History

Near a Thousand Tables: A History of Food
Near a Thousand Tables: A History of Food Reviews

Review: Where else will you read on the gastronomy of cannibalism? The societal collapse vís-a-vís the microwave oven? Read more

The Library of Greek Mythology
The Library of Greek Mythology Reviews

Review: the bibliotheca of the pseudo-apollodorus, rather. nice little summation. Read more

Epic: Stories of Survival from the World's Highest Peaks
Epic: Stories of Survival from the World's Highest Peaks Reviews

Review: I love these stories of the crazy things people do... Read more

Mirrors of the Unseen: Journeys in Iran
Mirrors of the Unseen: Journeys in Iran Reviews

Review: Another good travelogue of Iran. Keep 'em comimg. I just can't seem to get enough. Only it's not like there are tons of books out there of my detailed and interesting trip through Iran. Maybe I should write one? Do you think they'd give me a visa? Read more

Soul Made Flesh: The Discovery of the Brain--and How it Changed the World
Soul Made Flesh: The Discovery of the Brain--and How it Changed the World Reviews

Review: A wonderful read about the history and discovery of the brain. Read more

At the Water's Edge: Fish with Fingers, Whales with Legs, and How Life Came Ashore but Then Went Back to Sea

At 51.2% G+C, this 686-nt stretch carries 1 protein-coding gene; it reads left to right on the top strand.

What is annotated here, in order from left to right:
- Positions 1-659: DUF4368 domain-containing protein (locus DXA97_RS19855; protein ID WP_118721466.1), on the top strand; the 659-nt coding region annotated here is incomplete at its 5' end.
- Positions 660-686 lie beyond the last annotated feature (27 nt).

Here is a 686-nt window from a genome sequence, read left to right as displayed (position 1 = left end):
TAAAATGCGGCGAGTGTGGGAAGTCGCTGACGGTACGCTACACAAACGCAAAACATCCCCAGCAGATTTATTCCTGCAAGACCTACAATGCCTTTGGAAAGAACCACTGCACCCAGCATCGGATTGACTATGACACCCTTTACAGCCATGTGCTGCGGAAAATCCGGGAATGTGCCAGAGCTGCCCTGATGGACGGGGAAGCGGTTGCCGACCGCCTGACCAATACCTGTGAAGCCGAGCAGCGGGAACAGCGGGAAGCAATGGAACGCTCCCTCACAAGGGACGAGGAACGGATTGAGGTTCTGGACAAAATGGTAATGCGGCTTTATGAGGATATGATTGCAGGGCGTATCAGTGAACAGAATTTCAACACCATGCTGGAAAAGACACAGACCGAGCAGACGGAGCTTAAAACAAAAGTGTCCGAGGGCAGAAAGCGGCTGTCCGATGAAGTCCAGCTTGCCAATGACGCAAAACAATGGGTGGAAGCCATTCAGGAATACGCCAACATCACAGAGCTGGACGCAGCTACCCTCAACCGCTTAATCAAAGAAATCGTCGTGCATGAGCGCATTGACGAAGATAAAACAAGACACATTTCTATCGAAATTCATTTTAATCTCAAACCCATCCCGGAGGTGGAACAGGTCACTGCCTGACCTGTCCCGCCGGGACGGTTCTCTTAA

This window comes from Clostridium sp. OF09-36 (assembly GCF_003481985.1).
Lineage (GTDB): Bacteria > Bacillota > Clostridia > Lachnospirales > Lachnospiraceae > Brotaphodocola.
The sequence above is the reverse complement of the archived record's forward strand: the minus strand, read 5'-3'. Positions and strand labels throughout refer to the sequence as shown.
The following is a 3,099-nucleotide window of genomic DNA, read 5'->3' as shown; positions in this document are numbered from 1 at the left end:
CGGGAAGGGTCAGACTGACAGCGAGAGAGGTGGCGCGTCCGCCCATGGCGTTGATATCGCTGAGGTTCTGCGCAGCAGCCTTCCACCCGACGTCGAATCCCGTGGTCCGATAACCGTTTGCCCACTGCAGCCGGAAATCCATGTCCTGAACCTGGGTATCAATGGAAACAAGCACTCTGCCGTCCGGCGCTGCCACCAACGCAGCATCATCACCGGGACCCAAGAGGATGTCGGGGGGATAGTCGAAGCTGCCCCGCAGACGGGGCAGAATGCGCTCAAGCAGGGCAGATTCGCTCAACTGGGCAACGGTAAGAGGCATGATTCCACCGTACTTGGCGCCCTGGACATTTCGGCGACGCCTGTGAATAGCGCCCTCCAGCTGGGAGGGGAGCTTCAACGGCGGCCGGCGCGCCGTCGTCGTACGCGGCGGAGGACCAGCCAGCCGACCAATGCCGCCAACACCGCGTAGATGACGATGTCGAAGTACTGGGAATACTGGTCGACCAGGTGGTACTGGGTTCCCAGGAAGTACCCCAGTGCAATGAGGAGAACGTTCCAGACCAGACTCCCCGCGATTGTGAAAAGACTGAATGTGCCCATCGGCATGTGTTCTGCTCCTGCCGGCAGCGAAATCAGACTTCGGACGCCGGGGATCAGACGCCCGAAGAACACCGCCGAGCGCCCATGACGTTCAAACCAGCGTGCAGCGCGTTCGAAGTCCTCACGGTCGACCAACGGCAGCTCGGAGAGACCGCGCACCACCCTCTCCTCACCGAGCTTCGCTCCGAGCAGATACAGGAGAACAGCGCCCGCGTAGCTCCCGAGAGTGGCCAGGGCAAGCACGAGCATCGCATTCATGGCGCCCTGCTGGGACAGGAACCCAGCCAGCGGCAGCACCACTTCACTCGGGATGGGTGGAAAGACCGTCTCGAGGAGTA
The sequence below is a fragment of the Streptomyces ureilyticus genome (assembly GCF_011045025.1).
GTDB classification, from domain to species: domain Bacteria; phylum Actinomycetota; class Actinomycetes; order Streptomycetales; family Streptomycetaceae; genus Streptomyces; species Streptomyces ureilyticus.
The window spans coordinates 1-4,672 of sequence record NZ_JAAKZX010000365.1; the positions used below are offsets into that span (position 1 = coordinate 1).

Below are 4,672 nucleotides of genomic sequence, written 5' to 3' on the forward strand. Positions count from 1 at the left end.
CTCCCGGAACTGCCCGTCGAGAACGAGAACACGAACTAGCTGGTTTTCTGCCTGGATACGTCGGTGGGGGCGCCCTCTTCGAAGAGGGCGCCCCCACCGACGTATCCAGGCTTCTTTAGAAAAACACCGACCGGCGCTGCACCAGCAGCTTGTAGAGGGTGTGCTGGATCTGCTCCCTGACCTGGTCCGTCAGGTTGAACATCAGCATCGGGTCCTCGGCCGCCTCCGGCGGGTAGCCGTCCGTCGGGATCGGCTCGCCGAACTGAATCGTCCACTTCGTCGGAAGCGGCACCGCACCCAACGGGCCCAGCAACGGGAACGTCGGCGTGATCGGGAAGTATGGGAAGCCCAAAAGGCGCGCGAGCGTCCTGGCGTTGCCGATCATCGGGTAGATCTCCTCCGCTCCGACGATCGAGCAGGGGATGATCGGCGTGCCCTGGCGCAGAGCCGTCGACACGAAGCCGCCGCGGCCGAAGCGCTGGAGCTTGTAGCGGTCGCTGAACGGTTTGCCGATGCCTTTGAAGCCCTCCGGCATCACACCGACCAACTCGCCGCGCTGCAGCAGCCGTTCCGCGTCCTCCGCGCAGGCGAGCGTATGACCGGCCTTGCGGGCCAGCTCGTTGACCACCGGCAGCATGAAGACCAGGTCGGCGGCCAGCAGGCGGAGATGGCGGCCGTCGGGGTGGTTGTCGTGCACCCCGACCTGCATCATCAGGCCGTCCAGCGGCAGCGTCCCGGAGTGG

At the Water's Edge: Fish with Fingers, Whales with Legs, and How Life Came Ashore but Then Went Back to Sea Reviews

Review: Dec. 21--This book is just outstanding! It is the only book that clearly shows how natural selection and evolution really >work< through macroevolution, or the evolution of large body structures. The story that Zimmer relates of how some critters have gone into the sea, back to the land, and repeated this several times, taught me stuff that even I hadn't heard about (as an eclectic reader of evolutionary biology tomes). There's also a fine amount of the history of paleontology woven into t... Read more

Evolution: The Triumph of an Idea
Evolution: The Triumph of an Idea Reviews

Review: Brilliant non-technical summary of the history and modern advances in evolutionary science. I think the part about the formation of our planet and the Precambrian era with the first multicellular species was particularly intriguing.

I learned a great deal about the origin of mankind (I did not know for example that we were an entirely different branch of the hominids than the homo erectus). In the last chapter Zimmer does a great job revealing the hidden agenda of creationists in the USA... Read more

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